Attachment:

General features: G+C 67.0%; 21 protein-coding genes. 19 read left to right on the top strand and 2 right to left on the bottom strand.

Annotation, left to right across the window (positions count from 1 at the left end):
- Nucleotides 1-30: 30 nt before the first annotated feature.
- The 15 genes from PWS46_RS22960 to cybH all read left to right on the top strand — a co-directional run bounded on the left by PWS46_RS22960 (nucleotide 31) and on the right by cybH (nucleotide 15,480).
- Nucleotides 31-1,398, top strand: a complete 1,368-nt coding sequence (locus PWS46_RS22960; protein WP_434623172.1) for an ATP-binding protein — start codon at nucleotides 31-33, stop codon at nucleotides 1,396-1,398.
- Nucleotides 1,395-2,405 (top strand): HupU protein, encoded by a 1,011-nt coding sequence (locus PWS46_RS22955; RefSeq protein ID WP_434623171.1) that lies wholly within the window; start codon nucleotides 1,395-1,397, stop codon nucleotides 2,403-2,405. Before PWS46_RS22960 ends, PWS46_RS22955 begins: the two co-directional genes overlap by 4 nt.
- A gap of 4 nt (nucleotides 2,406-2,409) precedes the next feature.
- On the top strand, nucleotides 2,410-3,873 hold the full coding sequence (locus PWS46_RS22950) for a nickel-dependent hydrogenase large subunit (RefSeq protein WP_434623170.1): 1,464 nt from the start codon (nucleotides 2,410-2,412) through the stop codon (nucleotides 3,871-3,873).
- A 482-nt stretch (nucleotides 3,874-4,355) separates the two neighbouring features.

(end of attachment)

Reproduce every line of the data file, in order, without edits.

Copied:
General features: G+C 67.0%; 21 protein-coding genes. 19 read left to right on the top strand and 2 right to left on the bottom strand.

Annotation, left to right across the window (positions count from 1 at the left end):
- Nucleotides 1-30: 30 nt before the first annotated feature.
- The 15 genes from PWS46_RS22960 to cybH all read left to right on the top strand — a co-directional run bounded on the left by PWS46_RS22960 (nucleotide 31) and on the right by cybH (nucleotide 15,480).
- Nucleotides 31-1,398, top strand: a complete 1,368-nt coding sequence (locus PWS46_RS22960; protein WP_434623172.1) for an ATP-binding protein — start codon at nucleotides 31-33, stop codon at nucleotides 1,396-1,398.
- Nucleotides 1,395-2,405 (top strand): HupU protein, encoded by a 1,011-nt coding sequence (locus PWS46_RS22955; RefSeq protein ID WP_434623171.1) that lies wholly within the window; start codon nucleotides 1,395-1,397, stop codon nucleotides 2,403-2,405. Before PWS46_RS22960 ends, PWS46_RS22955 begins: the two co-directional genes overlap by 4 nt.
- A gap of 4 nt (nucleotides 2,406-2,409) precedes the next feature.
- On the top strand, nucleotides 2,410-3,873 hold the full coding sequence (locus PWS46_RS22950) for a nickel-dependent hydrogenase large subunit (RefSeq protein WP_434623170.1): 1,464 nt from the start codon (nucleotides 2,410-2,412) through the stop codon (nucleotides 3,871-3,873).
- A 482-nt stretch (nucleotides 3,874-4,355) separates the two neighbouring features.